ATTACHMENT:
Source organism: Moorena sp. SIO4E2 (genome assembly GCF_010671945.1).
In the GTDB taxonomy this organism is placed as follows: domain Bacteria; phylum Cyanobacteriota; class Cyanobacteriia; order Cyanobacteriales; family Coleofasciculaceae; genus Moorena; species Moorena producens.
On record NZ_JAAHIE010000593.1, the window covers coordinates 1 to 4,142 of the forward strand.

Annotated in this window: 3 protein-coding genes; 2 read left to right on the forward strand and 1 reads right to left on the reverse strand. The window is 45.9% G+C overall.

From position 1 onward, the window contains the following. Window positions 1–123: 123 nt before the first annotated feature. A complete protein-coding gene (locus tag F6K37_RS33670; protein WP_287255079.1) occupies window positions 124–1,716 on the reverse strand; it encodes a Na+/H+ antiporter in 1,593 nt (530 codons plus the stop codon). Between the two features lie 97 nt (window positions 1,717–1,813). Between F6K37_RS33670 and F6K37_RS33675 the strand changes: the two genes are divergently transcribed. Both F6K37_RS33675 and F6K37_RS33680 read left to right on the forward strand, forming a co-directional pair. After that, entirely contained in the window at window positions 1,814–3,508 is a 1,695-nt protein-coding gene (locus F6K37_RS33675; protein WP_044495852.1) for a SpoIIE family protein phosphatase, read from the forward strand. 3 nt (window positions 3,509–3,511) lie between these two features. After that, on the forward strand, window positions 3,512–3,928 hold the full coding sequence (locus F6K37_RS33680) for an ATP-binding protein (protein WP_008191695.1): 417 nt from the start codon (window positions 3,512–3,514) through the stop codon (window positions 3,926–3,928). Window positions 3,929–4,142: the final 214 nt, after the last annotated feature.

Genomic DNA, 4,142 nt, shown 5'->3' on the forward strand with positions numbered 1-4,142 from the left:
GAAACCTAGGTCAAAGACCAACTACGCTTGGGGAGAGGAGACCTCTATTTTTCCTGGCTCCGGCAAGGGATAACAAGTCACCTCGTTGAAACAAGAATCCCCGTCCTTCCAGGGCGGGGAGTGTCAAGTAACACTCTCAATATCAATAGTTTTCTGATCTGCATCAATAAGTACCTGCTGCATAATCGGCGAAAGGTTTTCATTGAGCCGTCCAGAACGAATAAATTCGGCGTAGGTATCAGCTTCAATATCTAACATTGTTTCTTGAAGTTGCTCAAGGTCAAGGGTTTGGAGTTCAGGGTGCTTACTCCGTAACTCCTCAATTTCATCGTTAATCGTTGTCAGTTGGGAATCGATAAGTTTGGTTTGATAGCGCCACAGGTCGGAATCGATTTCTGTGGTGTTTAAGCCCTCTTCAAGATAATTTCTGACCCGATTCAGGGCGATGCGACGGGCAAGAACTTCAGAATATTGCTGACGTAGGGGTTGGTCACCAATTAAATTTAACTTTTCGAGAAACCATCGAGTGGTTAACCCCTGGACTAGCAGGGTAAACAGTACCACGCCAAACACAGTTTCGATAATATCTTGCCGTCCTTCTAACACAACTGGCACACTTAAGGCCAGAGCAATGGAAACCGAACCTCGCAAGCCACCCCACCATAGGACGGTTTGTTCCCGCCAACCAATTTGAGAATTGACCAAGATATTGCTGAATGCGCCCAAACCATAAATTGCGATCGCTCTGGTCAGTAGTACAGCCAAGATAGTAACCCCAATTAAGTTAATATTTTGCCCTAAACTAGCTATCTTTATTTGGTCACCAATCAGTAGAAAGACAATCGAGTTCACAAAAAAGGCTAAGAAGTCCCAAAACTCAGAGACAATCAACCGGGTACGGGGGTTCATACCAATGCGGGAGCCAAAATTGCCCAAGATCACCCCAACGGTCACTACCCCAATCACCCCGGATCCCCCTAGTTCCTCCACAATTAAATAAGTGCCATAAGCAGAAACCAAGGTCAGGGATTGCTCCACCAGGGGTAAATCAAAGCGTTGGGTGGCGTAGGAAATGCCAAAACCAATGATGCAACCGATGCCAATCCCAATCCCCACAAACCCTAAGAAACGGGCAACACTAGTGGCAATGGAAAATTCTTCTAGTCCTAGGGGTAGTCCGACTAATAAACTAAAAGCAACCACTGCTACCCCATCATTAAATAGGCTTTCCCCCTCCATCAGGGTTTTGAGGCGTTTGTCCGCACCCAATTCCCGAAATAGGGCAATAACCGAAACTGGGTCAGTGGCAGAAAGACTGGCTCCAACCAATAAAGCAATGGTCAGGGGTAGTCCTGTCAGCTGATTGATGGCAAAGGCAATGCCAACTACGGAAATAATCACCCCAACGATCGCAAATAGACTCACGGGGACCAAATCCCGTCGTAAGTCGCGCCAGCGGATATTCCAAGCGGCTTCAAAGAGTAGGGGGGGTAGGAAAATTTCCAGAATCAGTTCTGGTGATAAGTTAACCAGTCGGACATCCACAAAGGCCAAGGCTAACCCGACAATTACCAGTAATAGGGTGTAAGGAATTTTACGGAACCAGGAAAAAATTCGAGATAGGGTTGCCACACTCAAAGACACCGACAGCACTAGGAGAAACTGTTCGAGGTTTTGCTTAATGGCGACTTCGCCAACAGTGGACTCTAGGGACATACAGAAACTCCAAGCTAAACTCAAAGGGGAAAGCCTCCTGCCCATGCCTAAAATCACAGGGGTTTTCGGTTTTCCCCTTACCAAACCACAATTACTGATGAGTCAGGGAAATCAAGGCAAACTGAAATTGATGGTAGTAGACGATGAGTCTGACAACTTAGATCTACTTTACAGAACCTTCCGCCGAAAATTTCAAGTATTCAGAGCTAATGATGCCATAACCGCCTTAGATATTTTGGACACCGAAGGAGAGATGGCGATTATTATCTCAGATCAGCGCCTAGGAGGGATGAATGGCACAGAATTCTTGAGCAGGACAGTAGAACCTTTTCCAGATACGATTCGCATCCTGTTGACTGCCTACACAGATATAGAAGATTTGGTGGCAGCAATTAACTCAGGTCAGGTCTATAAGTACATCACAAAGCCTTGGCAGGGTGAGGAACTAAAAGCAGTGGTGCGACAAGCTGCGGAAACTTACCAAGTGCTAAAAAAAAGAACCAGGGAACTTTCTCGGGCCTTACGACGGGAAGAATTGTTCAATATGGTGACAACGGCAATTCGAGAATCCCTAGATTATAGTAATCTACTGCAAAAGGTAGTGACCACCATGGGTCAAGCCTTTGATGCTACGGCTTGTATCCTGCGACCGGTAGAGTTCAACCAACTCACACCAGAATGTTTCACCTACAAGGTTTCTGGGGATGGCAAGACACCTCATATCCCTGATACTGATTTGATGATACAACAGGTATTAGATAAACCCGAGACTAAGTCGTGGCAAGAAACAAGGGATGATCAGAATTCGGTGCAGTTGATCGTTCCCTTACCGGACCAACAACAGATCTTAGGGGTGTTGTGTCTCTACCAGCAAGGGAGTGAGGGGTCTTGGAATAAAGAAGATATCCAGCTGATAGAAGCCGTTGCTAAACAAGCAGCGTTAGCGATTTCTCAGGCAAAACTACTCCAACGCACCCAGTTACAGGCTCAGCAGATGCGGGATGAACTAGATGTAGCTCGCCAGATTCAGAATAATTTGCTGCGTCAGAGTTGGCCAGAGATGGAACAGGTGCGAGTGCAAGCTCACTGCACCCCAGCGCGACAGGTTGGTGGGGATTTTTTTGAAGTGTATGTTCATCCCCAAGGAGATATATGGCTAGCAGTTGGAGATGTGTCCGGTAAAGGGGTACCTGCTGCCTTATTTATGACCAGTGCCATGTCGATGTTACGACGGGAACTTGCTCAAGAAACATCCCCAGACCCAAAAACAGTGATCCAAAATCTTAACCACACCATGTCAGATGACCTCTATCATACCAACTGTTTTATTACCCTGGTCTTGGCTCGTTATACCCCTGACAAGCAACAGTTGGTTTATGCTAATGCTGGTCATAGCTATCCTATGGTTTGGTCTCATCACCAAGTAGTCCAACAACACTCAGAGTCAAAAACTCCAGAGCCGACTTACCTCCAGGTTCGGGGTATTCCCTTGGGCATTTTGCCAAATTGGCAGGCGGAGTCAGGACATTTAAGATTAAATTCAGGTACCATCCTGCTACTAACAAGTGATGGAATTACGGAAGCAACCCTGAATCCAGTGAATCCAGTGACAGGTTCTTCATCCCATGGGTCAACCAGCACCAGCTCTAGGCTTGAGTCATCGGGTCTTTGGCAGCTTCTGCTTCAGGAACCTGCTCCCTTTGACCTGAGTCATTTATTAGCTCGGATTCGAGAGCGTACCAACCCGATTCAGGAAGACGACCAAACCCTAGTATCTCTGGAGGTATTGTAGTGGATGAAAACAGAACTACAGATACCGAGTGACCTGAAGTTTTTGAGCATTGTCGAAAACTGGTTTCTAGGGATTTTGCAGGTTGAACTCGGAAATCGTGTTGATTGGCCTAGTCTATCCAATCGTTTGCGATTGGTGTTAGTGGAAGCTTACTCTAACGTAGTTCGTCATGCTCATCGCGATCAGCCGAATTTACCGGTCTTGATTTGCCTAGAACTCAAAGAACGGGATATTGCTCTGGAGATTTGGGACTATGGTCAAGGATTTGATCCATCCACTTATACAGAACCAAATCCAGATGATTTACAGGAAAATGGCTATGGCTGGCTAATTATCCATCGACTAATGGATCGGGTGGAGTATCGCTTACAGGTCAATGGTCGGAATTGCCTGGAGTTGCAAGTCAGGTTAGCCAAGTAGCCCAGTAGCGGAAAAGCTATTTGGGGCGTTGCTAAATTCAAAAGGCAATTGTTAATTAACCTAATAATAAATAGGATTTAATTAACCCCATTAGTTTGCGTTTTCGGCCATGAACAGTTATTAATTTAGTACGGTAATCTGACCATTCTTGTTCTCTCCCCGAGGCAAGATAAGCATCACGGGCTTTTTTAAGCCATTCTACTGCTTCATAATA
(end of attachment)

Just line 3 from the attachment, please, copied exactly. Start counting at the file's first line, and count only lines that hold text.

On record NZ_JAAHIE010000593.1, the window covers coordinates 1 to 4,142 of the forward strand.